Change is (again) in the wind for NSF. Last week the House Science Committee introduced a bill – NSF Foundation for the Future Act – which would add a directorate focused more broadly on societal science issues and double NSF’s budget over the next five years. Last year the Senate introduced the Endless Frontier Act proposing an even larger budget bump, a stronger emphasis on technology development, and with greater emphasis on U.S. technology rivalry with China.
While last year’s preoccupation with the pandemic prevented much action on the Endless Frontier Act, it also spotlighted the role of science in solving pressing problems in modern society. Both bills were introduced with bipartisan support and backers of the latest bill acknowledged the earlier effort but suggested its budget goal (the new directorate of technology budget would grow to $35 billion over five years eclipsing the rest of NSF) was unrealistic and its focus on China and specific technologies was too narrow.
There’s a good account of both bills on the American Institute of Physics (AIP) web site. The proposed new directorate – Directorate for Science and Engineering Solutions – would require the NSF director to select up to five focus areas and periodically refresh the list. During the selection process, the director must consider the following “societal challenges”:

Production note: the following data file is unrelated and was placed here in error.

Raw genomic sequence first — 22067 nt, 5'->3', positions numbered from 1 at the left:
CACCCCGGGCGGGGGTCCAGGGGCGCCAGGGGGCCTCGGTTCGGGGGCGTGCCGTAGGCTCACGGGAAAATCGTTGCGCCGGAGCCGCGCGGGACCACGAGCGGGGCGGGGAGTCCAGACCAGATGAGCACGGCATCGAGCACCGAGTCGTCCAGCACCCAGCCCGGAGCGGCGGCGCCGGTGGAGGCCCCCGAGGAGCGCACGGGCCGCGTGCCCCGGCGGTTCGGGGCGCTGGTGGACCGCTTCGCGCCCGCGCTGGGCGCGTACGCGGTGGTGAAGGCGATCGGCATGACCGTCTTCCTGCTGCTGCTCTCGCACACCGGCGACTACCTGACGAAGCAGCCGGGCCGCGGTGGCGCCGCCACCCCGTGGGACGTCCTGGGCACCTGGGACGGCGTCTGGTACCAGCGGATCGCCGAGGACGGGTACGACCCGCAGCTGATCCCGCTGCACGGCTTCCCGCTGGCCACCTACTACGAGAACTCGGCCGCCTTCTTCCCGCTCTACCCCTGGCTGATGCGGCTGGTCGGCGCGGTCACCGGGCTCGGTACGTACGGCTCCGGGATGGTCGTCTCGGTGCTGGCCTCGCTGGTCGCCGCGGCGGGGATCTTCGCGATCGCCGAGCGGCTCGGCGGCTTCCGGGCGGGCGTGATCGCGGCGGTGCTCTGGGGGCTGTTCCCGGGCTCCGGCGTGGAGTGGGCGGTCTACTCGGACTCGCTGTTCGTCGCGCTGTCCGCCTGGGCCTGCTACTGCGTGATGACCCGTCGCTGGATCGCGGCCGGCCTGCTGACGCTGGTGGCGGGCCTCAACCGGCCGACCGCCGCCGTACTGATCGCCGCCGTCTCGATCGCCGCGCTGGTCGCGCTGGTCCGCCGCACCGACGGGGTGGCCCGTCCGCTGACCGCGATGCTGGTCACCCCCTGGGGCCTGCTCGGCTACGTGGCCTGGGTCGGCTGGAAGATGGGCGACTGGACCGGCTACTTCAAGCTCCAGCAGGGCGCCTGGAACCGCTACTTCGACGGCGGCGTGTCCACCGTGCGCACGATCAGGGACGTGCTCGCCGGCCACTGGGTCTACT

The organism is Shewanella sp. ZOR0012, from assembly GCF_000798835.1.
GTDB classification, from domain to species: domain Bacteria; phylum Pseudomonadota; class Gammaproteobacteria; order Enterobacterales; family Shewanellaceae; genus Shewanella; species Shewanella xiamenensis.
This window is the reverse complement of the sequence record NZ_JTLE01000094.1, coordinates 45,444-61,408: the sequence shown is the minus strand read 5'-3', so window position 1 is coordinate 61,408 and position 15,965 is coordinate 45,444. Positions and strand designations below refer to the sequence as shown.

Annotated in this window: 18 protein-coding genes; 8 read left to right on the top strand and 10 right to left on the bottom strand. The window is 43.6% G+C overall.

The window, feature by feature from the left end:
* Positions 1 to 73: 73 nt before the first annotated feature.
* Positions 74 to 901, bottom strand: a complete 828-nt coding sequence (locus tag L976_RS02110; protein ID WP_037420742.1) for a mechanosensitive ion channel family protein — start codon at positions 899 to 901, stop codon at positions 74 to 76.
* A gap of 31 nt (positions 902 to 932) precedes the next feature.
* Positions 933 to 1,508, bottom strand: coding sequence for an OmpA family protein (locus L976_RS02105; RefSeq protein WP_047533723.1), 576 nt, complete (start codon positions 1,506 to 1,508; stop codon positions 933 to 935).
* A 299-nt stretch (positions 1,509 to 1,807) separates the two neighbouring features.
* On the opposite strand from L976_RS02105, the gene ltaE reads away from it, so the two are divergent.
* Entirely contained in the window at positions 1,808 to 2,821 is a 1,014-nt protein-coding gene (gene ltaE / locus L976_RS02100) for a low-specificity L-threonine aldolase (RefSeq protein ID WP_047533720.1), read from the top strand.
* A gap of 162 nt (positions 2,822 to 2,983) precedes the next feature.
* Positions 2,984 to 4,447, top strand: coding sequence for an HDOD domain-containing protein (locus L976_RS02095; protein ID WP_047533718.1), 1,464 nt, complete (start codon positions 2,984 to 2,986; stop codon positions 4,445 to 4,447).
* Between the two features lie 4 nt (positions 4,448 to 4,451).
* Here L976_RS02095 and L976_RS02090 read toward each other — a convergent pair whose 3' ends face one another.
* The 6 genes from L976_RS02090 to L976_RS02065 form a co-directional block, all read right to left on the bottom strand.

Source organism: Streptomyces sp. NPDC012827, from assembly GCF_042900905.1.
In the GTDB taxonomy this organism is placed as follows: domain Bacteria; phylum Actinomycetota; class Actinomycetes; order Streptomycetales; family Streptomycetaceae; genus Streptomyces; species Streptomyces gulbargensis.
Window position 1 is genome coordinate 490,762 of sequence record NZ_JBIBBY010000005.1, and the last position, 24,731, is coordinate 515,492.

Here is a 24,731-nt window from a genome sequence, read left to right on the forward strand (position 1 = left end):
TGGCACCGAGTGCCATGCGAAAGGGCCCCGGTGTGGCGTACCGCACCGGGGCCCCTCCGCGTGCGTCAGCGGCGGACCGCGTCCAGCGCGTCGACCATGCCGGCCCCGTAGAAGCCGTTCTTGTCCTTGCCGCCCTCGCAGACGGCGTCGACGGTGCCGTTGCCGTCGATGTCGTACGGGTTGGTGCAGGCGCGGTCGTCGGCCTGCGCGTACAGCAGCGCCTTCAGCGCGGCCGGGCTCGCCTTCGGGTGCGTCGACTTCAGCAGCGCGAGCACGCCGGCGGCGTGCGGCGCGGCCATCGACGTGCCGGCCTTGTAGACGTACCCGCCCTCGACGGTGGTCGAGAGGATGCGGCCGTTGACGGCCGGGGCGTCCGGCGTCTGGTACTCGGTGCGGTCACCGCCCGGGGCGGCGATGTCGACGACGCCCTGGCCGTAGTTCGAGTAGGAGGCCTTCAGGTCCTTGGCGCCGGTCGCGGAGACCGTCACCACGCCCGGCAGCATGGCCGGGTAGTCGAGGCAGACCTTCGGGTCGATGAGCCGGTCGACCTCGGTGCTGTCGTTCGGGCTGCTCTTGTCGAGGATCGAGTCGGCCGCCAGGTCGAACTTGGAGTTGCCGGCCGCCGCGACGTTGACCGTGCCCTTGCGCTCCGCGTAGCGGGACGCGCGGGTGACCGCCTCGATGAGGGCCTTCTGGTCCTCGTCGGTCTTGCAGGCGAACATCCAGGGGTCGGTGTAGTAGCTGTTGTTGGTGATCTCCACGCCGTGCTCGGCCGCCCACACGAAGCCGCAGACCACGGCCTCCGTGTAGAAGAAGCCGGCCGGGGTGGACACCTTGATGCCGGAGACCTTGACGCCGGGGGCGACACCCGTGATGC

- Climate change and environmental sustainability
- Global competitiveness in critical technologies
- National security
- STEM education and workforce
- Social and economic inequality
The newest bill was formally introduced by House Science Committee chair Eddie Bernice Johnson (D-TX) and ranking member Frank Lucas (R-OK) along with subcommittee on research and technology chairwoman Haley Stevens (D-MI) and ranking member Michael Waltz (R-FL). The Endless Frontier bill was introduced by Democrat Chuck Schumer (NY) and Republican Todd Young (IN) in the Senate.
- “To fully realize the potential of science to benefit society, we must fund more research on the questions that matter to the American people,” said Johnson. “Our competitiveness with China and other nations drives much of the national discourse around innovation because our economic and national security depend on our leadership in science and technology. However, competitiveness with China will not be possible if we do not unleash our nation’s STEM talent on the full range of challenges we face. Surely the COVID-19 pandemic has made that clear to all of us. And the fact is, researchers and students are inspired by finding solutions, whether they be to scientific or societal challenges. In this bill, we seek to inspire.”
- “America’s continued scientific leadership requires strategic investment in basic and fundamental research,” said Ranking Member Lucas. “This legislation prioritizes NSF funding for the industries of the future that will drive our continued economic growth, like quantum information sciences, artificial intelligence, supercomputing, cybersecurity, and advanced manufacturing. I appreciate Chairwoman Johnson for working with me to craft a bipartisan bill that addresses these objectives and also includes provisions on research security, which has been a growing concern for Republicans on our Committee. I look forward to working together through the legislative process to further refine our approach to American research.”
Given the early bipartisan support and the stated emphasis on science by the new Administration, it seems likely there will be significant conversation around both proposals.
Link to full bill, https://science.house.gov/imo/media/doc/NSF-FORTHEFUTURE_01_xml.pdf)
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